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The University of Minnesota introduced the hardy Redwing raspberry in 1986.
Enjoy the berry best of Minnesota
By Trina Barno
From eNews, June 26, 2008
Anyone who has ever tasted fresh-picked, mouth-watering Minnesota berries knows that they are one of the greatest rewards for enduring the long and bitter Minnesota winters.
Summertime berries are loaded with important nutrients, antioxidants, and phytochemicals. Berries are extremely versatile foods that can be incorporated into any meal; used in juices, smoothies, teas, and other beverages; or eaten alone for a delicious grab-and-go snack. Strawberries You can begin looking for fresh, locally grown strawberries in Minnesota during the month of June. When choosing fresh strawberries, look for bright red berries that have the green end caps intact. One cup of strawberries contain 140 percent of the U.S. Recommended Daily Allowance for vitamin C. In addition, strawberries are a good source of folic acid, potassium, and fiber. Refrigerate your strawberries as soon as possible to maintain maximum freshness and nutrients. Clean fresh strawberries by rinsing them with cool water in a colander just before eating them, and cut off the end cap. Use fresh strawberries within three days of picking them. Blueberries Blueberries begin appearing in July in Minnesota, and they keep showing up into August. Blueberries are ripest when they are completely blue with no hints of red; have a waxy, silvery coating; and will easily come off their stems. They are packed with antioxidants, as well as dietary fiber, niacin, and vitamins A and C.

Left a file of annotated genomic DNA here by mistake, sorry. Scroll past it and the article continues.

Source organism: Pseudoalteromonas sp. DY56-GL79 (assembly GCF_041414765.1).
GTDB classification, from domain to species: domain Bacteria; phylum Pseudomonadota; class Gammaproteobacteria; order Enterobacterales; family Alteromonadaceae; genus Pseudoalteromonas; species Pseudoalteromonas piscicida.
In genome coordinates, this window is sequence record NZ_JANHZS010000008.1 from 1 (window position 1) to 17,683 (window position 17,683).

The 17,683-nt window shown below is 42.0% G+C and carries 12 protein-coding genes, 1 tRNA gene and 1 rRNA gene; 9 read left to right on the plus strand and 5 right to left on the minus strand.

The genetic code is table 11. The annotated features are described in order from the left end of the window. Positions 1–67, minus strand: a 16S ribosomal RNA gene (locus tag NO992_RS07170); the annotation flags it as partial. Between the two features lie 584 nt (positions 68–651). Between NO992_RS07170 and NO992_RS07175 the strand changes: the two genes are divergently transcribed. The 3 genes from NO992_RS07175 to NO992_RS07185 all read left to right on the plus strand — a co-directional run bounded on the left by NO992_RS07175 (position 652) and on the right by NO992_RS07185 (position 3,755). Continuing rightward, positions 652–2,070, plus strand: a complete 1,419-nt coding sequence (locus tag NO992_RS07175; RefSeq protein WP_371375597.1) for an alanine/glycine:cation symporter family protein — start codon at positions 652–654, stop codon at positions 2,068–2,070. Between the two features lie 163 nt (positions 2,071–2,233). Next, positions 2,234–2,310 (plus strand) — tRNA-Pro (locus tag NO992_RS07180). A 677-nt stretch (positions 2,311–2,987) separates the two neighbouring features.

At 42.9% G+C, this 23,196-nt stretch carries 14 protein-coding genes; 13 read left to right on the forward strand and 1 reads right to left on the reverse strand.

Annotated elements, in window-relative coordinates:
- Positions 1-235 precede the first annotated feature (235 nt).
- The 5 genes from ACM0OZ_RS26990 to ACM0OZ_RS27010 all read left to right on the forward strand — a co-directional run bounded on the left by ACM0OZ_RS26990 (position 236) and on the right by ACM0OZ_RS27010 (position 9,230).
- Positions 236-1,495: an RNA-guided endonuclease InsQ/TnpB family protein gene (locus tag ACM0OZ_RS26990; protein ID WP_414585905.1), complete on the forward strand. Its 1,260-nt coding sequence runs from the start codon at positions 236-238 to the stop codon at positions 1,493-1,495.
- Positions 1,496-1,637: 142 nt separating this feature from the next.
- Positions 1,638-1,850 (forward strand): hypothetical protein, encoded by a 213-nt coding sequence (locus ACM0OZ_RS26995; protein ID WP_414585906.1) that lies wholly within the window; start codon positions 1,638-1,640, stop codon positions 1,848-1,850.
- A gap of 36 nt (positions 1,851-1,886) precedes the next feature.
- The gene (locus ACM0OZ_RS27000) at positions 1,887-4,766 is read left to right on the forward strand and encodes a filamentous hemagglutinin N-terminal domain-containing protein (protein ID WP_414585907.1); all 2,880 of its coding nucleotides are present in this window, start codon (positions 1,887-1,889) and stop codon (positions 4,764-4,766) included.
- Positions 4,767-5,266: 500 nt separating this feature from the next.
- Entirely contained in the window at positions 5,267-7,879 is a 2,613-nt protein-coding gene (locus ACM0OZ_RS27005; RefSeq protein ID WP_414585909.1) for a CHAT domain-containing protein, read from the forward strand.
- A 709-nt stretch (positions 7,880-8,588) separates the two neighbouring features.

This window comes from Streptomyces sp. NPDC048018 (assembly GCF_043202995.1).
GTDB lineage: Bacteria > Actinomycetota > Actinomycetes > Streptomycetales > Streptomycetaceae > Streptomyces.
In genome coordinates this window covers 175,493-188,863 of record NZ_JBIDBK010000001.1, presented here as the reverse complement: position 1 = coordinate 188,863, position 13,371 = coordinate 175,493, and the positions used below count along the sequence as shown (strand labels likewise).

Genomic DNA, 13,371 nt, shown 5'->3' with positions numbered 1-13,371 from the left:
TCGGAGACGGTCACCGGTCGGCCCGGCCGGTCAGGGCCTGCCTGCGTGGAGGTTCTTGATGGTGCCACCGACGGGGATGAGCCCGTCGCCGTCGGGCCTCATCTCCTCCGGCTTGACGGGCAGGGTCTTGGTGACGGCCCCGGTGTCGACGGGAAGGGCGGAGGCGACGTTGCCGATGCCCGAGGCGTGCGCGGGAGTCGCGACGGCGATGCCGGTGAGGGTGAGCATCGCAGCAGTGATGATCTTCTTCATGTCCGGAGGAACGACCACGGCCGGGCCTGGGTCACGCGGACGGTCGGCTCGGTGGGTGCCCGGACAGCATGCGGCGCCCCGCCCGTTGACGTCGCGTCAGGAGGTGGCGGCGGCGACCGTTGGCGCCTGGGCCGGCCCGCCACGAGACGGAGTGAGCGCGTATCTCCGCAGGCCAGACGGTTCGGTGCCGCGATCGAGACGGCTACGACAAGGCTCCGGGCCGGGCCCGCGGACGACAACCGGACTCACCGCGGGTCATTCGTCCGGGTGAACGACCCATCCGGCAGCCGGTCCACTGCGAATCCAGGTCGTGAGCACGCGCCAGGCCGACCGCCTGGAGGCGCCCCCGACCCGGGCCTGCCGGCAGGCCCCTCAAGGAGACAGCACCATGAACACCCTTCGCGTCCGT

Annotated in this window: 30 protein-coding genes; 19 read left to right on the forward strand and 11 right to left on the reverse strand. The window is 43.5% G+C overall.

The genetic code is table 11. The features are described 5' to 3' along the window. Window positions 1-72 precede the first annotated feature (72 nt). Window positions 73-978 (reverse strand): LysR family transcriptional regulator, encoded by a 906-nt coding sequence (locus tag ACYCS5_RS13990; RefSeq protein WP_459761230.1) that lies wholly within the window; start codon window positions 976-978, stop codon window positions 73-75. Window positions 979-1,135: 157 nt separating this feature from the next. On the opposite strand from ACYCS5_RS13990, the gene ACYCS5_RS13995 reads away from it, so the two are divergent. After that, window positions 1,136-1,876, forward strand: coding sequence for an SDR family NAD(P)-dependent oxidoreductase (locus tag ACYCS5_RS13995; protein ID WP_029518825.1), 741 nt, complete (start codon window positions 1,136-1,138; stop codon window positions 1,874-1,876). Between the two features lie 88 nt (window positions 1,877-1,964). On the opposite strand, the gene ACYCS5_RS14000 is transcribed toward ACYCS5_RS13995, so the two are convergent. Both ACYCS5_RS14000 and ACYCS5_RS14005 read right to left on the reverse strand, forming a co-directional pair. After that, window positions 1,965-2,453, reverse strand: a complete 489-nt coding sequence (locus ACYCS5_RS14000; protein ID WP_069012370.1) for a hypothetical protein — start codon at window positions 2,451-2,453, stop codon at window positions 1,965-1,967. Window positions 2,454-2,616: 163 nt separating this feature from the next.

Did you know?
Since 1896, the University of Minnesota has conducted small fruit research at its North Central Research and Outreach Center at Grand Rapids. The U has introduced several varieties of strawberries, blueberries, raspberries, and currants, as well as two varieties of gooseberries. To learn more, see 150 Years of Hardy Plants: Small Fruits.
Blueberries will stay fresh for about seven days if refrigerated. Rinse in a colander just before eating. Raspberries Red raspberries ripen earliest in Minnesota, followed by black, purple, and yellow raspberries. Some farms offer both summer and fall crops. Raspberries are ripest when they are uniform in color and separate from their green end caps easily. Raspberries are rich in vitamin C, folate, iron, and potassium. Refrigerate raspberries in a shallow container because they are fragile and will bruise easily when crowded together. Rinse gently in a colander just before eating, and eat within two days of picking.
Storing them Berries are easy to freeze and store. Spread whole berries in a single layer on a cookie sheet and put in the freezer for three to four hours until frozen. Place frozen berries in freezer bags for delicious treats well into the winter months. For a list of farms or orchards in Minnesota, see the Minnesota Department of Agriculture.
For tips on making jams and jellies from berries, visit the food preservation section of University of Minnesota Extension's Web site.
Trina Barno is a health and nutrition educator with University of Minnesota Extension.